Housing Court Service Design in Indiana

Samira Nazem at National Center for State Court highlighted some innovations at local courts in Lawrence Township, Indiana in Marion County. They have worked to create more visual, supportive guides throughout the in-person court process for tenants and landlords looking for help.

These DIY efforts are cost-effective but impactful, because they provide user-friendly signposts and support to a person through a stressful and intimidating journey through court

Service Design through a Day in Housing Court

These DIY efforts at the Indiana courthouse provide a service design of support for a person facing an eviction. The service design provides a series of touchpoints to help a person navigate the system confidently.

Touchpoint 1: Outdoor signs

Court staff created yard signs that advertise free help services in multiple languages. These signs can affirm to people that they are in the right place, that there are people who want to help them, and they shouldn’t be scared or intimidated to ask for help.

Touchpoint 2: Clerks who greet & onboard

Once a litigant comes into the building and goes through security, then they come to the second touchpoint. There’s a clear sign advertising free help and rental assistance. The clerks at the table can greet people, let them know about the programs they may be eligible, and connect them with the other on-site providers who can help them with money and legal help. Again, there are large signs to get people’s attention and friendly people to make the system approachable and build people’s sense of capability.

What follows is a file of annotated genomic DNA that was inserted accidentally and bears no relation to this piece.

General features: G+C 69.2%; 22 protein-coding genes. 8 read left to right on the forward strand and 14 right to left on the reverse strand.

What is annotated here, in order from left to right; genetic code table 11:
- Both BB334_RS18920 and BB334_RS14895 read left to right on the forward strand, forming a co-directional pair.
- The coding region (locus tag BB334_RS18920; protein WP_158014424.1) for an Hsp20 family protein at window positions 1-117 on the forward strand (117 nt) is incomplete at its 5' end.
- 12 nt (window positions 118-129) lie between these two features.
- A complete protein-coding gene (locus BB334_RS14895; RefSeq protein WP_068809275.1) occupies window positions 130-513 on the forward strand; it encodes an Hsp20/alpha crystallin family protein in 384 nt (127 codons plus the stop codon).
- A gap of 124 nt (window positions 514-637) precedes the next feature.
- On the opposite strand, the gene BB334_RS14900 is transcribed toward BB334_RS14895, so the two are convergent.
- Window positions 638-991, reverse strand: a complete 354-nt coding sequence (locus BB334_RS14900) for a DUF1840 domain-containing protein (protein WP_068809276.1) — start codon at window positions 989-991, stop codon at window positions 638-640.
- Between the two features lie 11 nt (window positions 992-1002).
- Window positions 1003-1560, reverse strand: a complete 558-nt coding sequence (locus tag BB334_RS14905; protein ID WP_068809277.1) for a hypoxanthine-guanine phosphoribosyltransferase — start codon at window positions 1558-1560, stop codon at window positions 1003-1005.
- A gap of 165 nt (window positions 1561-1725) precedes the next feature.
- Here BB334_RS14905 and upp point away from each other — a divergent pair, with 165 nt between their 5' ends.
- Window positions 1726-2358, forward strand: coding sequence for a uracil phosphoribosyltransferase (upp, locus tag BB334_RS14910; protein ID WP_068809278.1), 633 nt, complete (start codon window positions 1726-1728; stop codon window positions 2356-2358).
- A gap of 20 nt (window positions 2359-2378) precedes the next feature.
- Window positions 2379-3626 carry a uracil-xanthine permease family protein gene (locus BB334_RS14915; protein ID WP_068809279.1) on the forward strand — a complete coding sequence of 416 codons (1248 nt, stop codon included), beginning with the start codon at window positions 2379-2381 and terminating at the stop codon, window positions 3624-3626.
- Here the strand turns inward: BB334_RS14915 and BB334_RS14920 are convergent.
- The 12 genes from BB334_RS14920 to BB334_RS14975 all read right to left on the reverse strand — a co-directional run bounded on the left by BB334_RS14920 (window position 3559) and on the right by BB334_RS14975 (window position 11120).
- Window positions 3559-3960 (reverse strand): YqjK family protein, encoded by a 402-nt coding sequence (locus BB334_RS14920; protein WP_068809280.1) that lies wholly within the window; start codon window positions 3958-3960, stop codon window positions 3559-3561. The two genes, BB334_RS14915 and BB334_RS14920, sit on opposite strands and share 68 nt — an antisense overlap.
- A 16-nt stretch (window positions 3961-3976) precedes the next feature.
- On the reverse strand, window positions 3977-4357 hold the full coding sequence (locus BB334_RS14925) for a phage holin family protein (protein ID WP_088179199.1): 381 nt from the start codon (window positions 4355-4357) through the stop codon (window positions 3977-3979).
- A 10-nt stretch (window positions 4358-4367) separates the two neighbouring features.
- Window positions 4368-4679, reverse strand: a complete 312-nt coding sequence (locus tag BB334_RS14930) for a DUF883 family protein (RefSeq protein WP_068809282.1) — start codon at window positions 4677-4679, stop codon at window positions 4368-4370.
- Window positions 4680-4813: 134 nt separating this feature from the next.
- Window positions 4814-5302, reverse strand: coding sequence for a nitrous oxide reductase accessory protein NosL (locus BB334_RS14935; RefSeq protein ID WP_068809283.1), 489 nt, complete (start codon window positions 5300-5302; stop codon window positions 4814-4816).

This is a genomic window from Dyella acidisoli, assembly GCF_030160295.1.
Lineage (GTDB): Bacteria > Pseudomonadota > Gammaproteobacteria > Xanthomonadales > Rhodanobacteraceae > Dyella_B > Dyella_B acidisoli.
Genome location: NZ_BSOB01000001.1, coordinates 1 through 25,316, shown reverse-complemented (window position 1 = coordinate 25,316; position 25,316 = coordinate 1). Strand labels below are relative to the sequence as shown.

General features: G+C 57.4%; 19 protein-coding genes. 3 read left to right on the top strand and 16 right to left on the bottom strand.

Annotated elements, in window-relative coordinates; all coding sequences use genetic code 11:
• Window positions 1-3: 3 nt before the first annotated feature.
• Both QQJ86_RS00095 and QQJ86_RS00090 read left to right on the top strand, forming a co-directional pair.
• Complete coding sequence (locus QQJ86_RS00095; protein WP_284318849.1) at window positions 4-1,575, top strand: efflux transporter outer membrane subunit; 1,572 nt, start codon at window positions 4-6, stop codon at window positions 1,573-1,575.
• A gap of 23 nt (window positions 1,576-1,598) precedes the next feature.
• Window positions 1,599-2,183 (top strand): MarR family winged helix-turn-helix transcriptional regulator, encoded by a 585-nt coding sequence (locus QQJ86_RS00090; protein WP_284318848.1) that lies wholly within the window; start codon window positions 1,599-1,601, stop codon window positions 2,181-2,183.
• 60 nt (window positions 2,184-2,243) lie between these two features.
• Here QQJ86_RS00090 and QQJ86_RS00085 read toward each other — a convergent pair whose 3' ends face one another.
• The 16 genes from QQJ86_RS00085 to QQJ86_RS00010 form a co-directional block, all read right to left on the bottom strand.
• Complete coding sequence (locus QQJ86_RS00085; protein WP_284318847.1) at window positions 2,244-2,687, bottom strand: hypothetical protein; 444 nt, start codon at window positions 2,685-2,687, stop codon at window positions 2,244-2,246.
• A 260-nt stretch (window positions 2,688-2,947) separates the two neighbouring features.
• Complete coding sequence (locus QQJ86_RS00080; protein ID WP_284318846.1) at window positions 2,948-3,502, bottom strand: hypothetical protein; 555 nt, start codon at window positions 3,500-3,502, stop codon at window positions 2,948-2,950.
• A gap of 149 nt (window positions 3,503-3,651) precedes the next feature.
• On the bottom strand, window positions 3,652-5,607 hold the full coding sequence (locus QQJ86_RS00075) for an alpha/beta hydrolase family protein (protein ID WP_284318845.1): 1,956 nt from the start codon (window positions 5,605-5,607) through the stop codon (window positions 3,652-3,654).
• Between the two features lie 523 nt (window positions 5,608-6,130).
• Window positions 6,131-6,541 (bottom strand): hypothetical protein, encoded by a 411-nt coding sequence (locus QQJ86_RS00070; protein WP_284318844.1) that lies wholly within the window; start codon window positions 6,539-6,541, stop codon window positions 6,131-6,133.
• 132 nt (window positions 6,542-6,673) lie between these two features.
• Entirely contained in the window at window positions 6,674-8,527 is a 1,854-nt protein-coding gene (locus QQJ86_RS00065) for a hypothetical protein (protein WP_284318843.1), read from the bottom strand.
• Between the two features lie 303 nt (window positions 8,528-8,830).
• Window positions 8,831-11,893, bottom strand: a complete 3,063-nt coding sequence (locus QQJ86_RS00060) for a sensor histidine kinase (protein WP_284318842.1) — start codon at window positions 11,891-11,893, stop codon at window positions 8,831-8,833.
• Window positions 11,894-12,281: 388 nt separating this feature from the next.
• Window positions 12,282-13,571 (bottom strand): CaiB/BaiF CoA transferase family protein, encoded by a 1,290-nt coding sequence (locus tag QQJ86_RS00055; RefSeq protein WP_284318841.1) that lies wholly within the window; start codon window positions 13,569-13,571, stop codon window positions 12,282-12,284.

Touchpoint 3: Forms at the Ready

The court clerk’s office has made a wall display of the forms that a litigant might need. There’s a big sign and a numbered guide to which forms are available. The numbered system can also help the clerk or advocate tell the litigant which combo of numbers they will need to get. This can help the person get the right one, even if there are complicated and overlapping legal terms for the forms.

Touchpoint 4: What’s Next Process Map

The clerk’s office also has an overall map on the wall, to let people see where they are and what’s coming up. The process map gives a bird’s eye view of the process. People want to know “what’s next”, and so the map and display are all framed around this concept. It’s on the wall so people can look at it in detail, discuss it, or even take a photo of it to reference later.

Thanks to Samira and the group at NCSC working on eviction diversion for the photos and details. If you have seen other service designs to support people through housing court, please send along your local details as well.

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